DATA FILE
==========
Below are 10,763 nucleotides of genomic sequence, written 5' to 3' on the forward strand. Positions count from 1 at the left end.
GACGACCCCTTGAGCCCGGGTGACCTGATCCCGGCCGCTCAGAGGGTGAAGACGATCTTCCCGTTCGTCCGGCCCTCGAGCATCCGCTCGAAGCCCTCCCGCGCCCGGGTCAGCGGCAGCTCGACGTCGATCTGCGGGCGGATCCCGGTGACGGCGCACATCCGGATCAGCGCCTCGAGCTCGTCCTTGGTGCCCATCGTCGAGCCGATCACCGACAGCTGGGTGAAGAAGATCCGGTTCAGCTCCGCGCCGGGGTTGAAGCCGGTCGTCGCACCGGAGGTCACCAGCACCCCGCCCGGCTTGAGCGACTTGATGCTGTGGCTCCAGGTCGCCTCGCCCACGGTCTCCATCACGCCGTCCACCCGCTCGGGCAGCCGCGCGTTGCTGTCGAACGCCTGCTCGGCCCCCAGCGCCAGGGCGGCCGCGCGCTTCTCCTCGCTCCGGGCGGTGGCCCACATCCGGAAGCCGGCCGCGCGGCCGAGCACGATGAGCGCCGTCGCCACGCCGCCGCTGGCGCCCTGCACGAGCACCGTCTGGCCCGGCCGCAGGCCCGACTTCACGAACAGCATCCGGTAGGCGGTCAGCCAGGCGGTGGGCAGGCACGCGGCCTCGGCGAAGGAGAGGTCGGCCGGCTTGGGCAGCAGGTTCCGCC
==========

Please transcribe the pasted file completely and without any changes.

Below are 10,763 nucleotides of genomic sequence, written 5' to 3' on the forward strand. Positions count from 1 at the left end.
GACGACCCCTTGAGCCCGGGTGACCTGATCCCGGCCGCTCAGAGGGTGAAGACGATCTTCCCGTTCGTCCGGCCCTCGAGCATCCGCTCGAAGCCCTCCCGCGCCCGGGTCAGCGGCAGCTCGACGTCGATCTGCGGGCGGATCCCGGTGACGGCGCACATCCGGATCAGCGCCTCGAGCTCGTCCTTGGTGCCCATCGTCGAGCCGATCACCGACAGCTGGGTGAAGAAGATCCGGTTCAGCTCCGCGCCGGGGTTGAAGCCGGTCGTCGCACCGGAGGTCACCAGCACCCCGCCCGGCTTGAGCGACTTGATGCTGTGGCTCCAGGTCGCCTCGCCCACGGTCTCCATCACGCCGTCCACCCGCTCGGGCAGCCGCGCGTTGCTGTCGAACGCCTGCTCGGCCCCCAGCGCCAGGGCGGCCGCGCGCTTCTCCTCGCTCCGGGCGGTGGCCCACATCCGGAAGCCGGCCGCGCGGCCGAGCACGATGAGCGCCGTCGCCACGCCGCCGCTGGCGCCCTGCACGAGCACCGTCTGGCCCGGCCGCAGGCCCGACTTCACGAACAGCATCCGGTAGGCGGTCAGCCAGGCGGTGGGCAGGCACGCGGCCTCGGCGAAGGAGAGGTCGGCCGGCTTGGGCAGCAGGTTCCGCC